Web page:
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Syllabification: pro·found
Pronunciation: /prəˈfound/

Definition of profound in English:

adjective (profounder, profoundest)

1(Of a state, quality, or emotion) very great or intense: profound social changes profound feelings of disquiet
More example sentences
  • For these women and for hundreds of other men and women who have experienced tremendous loss, the past year has piled myriad emotions on top of profound sadness.
  • Then she was lying in bed at night trying to come to terms with this new and unwelcome emotion: profound sadness.
  • There is a profound fear of empowering consumers to share media in a self-organizing way on a mass scale.
heartfelt, intense, keen, great, extreme, acute, severe, sincere, earnest, deep, deep-seated, overpowering, overwhelming, fervent, ardent
far-reaching, radical, extensive, sweeping, exhaustive, thoroughgoing
1.1(Of a disease or disability) very severe; deep-seated: a case of profound liver failure
More example sentences
  • In sum, Singer calls for a radical reassessment of what to do with children born with severe and profound disabilities.
  • He suffered permanent brain damage and profound disability.
  • He developed exchange transfusion for the management of pregnant women with profound anaemia and cardiac failure.
2(Of a person or statement) having or showing great knowledge or insight: a profound philosopher
More example sentences
  • One thing that keeps people in the cycle of rumination is a sense that they're incredibly profound and gaining tremendous insight.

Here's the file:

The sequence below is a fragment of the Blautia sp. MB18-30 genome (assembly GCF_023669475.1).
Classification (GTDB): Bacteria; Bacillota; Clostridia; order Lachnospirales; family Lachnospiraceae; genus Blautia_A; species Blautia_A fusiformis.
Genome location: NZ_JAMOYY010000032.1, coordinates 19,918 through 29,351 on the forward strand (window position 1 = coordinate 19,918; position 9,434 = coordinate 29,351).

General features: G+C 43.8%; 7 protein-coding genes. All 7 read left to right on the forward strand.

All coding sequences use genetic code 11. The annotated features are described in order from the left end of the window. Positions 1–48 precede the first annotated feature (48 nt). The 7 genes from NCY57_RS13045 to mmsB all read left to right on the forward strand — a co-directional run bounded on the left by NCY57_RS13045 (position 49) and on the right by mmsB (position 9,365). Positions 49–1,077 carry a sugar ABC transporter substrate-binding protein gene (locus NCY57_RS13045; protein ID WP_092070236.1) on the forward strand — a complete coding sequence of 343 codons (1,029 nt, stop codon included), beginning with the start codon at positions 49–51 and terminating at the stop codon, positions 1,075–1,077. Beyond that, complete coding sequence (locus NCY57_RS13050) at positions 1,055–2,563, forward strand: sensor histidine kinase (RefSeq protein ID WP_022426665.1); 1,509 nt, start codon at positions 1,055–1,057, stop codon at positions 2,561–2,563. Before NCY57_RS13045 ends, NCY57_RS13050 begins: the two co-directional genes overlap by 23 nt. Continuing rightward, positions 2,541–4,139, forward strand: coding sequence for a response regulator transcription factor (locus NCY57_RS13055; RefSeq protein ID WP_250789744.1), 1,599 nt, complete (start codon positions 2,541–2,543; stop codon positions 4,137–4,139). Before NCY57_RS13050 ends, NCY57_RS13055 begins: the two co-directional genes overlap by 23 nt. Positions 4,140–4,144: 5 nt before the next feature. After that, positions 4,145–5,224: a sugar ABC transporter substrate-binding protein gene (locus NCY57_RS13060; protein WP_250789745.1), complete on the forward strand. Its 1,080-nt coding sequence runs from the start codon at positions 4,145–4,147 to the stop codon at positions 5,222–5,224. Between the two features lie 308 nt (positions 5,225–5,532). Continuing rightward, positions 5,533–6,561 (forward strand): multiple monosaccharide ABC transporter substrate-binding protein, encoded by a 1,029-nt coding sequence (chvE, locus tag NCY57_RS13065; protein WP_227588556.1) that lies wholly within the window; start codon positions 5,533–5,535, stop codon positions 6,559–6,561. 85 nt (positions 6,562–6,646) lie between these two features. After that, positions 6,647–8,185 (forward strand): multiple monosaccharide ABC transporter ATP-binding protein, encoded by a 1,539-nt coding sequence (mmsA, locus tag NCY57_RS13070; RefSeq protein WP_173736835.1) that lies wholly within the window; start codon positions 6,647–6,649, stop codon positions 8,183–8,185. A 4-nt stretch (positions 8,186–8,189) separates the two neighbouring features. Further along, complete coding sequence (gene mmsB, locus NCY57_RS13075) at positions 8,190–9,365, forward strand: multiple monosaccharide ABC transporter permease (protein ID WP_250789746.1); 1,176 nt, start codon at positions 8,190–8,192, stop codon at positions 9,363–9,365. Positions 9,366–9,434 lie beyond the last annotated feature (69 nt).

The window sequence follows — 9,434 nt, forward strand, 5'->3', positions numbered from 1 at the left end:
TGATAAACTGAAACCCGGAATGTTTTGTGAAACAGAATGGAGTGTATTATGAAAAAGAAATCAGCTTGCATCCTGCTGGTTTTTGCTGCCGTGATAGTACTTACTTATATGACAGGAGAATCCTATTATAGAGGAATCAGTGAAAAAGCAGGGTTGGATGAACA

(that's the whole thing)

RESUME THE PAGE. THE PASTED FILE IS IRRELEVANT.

• You have someone who was illiterate making profound pronouncements and statements which are amazingly accurate about scientific nature.
  • Chief Seattle's reply has been described as the most beautiful and profound statement on the environment ever made.
rare sapient
2.1(Of a subject or thought) demanding deep study or thought: expressing profound truths in simple language
More example sentences
  • This is very difficult as there are many more intelligent people who have had many more profound thoughts on the subject than I have.
  • Appearing on the second tablet, laws six through ten can be understood as teaching a profound idea if we study them in reverse order, from bottom to top.
  • Therefore there is time to think deep, profound thoughts.
complex, abstract, deep, weighty, difficult, abstruse, recondite, esoteric
3 archaic At, from, or extending to a great depth; very deep: he opened the door with a profound bow


(the profound) literary Back to top  
The vast depth of the ocean or of the mind.


Middle English: from Old French profund, from Latin profundus 'deep', from pro 'before' + fundus 'bottom'. The word was used earliest in the sense 'showing deep insight'.



Example sentences
  • You can appreciate and understand its profoundness only by visiting it once.
  • The sea unquestionably remains a place of endless mystery and fascination, as it has been since the first humans stood on its shore and tried to grasp its profoundness.
  • I nod in affirmation, holding my breath, expecting the world to wobble off of its axis for a second because of the profoundness of what I have just admitted.

Definition of profound in:

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